2/2/2020        MAYBE HAPPY ENDING                                  Alliance Theatre



It is Seoul, Korea.  Oliver never leaves his apartment, relying on a delivery man, his jazz vinyl, his houseplant roommate (HwaBoon), and the anticipation of a letter from his best friend.  Claire lives across the hall and has done so for over twelve years.  Oliver and Claire are about to meet and embark on that most human of adventures: friendship and, (maybe) love.


Oliver and Claire are robots and emotions are not part of their programming code. They are also AI’s, and, as we have learned through countless Terminator sequels, a hallmark of AI’s is the ability to learn, to, in effect, “write their own code.”


Maybe Happy Ending is an original, a musical from Korea that eschews K-Pop for mid-twentieth century jazz.  It is a musical about love in which the protagonists are machines (ish).  It is a philosophical statement about opposites:  love and loss, technology and nature, innovation and obsolescence, venturing out from safe havens and returning to the safety of those havens, experiencing emotions with an “out” to reboot to a moment that erases any residual pain.


It is like nothing you have ever seen and is one of the most visually stunning yet emotionally delicate experiences you’re likely to have in a theatre.

Oliver and Claire “meet cute”:  her battery is dying, and she needs a recharge.  Oliver is a HelperBot3 and she is the upgraded HelperBot5, the 5’s having notoriously shabby and shorter-lived batteries {Insert Apple joke here about badly-designed upgrades}.  On the other hand, the 5’s also have a higher capacity for improvisation, a feature Oliver longs for, a feature of his beloved jazz that just seems out of his reach.


Did I mention that their apartment building is really a repository for obsolete and discarded HelperBots to live out their remaining years?  Yes, in a hundred years, there will be hospices for our beloved tech!


For reasons I’ll leave you to discover, Oliver and Claire start on a journey together, in car, on ship, on foot.  They experience delight and joy and sorrow, new experiences, improvisations on the theme of their basic coding.  And they analyze those experiences to reduce them to basic bits of data, to understand them, to eventually surrender to them’


And they eventually come to an understanding of love and emotion that seems to be growing more alien to us humans, especially as we let technology take over more and more of our decisions, our plans, our lives.


There is so much to praise about this show.   Let me start with the high-tech physical aspects, particularly the rapid computer-driven scene shifts highlighted by a turntable and colored quadrilaterals that enclose the actors, move with them, display memories for them, and “swallow them” into oblivion at very specific moments.  Walls and furnishings appear and vanish as if controlled by an illusionist.  Scenic Designer Dane Laffey, Projections Designer Sven Ortel, Lighting Designer Travis Hagenbuch, and Sound Designer Peter Hylenski form one of those rare “Tech Ensembles” whose work bleeds across functionality, making the whole design look as if it were sourced by one mind, one program.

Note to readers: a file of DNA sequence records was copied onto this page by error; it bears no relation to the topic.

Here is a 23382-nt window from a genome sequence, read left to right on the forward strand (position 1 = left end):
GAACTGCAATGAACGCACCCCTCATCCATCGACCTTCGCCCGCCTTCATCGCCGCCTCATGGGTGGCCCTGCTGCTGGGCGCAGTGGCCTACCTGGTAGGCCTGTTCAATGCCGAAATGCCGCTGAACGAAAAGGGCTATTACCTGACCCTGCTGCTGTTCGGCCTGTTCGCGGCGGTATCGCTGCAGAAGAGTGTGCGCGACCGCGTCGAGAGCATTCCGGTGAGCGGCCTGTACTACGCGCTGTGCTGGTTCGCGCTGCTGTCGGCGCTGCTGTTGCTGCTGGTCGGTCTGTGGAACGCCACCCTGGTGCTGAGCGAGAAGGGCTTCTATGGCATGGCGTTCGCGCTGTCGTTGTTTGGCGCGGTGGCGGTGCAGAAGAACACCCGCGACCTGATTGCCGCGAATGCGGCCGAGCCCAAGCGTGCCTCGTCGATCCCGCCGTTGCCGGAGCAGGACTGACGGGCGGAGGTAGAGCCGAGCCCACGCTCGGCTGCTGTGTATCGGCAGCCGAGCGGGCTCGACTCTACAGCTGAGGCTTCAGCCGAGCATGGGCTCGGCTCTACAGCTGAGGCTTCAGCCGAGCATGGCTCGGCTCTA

Let me continue with the music, songs in a distinctively Big Band era vein, that move the plot and are tuneful and clever, embellishing character, mood, and story,  As per normal, the program does not include a song list, so I am unable to cite any specific songs, but there is a You Tube video of “My Favorite Love Story” at https://www.youtube.com/watch?v=unu8PYjQ2b0 featuring Kenny Tran and Cathy Ang from the Alliance production.


Speaking of Ms. Ang and Mr. Tran, they have to carry practically the entire musical on their very talented shoulders.  Sure a few other actors flit in and out like fireflies on a moonless night – Dez Duron as a (fictional) velvet-voiced Big Band crooner, John D. Haggerty in at least six different roles, and Diana Huey and Daniel J. Edwards in a few ensemble moments;  but  Oliver and Claire on stage from beginning to end – this is their world and the ensemble’s roles are, in effect, supporting subroutines.


Director Michael Arden and Music Director Deborah Abramson keep the production unified, engaging, and, ultimately, compelling.


So, in a world where we seem to be trading in out humanity for a constant stream of social media, information, and disinformation, we start to define ourselves through “Like Counts” and “Blog Hits,” it is a bit refreshing to see a pair of left-behind HelpBots discover what else we are intent on leaving behind, embracing the joys and pains that come with love, then (maybe) choosing to repeat.


So, is it a Happy Ending?  Maybe.  It all depends on if Oliver and Claire really execute their final plan.  But, part of being in love, is learning to lie to each other.  So, maybe the ending is happy.  Part of being human is just not knowing what the ending will be, or even recognizing it when it is upon us.


     --  Brad Rudy  (BKRudy@aol.com     @bk_rudy    #AllianceTheatre  #MaybeHappingEnding)

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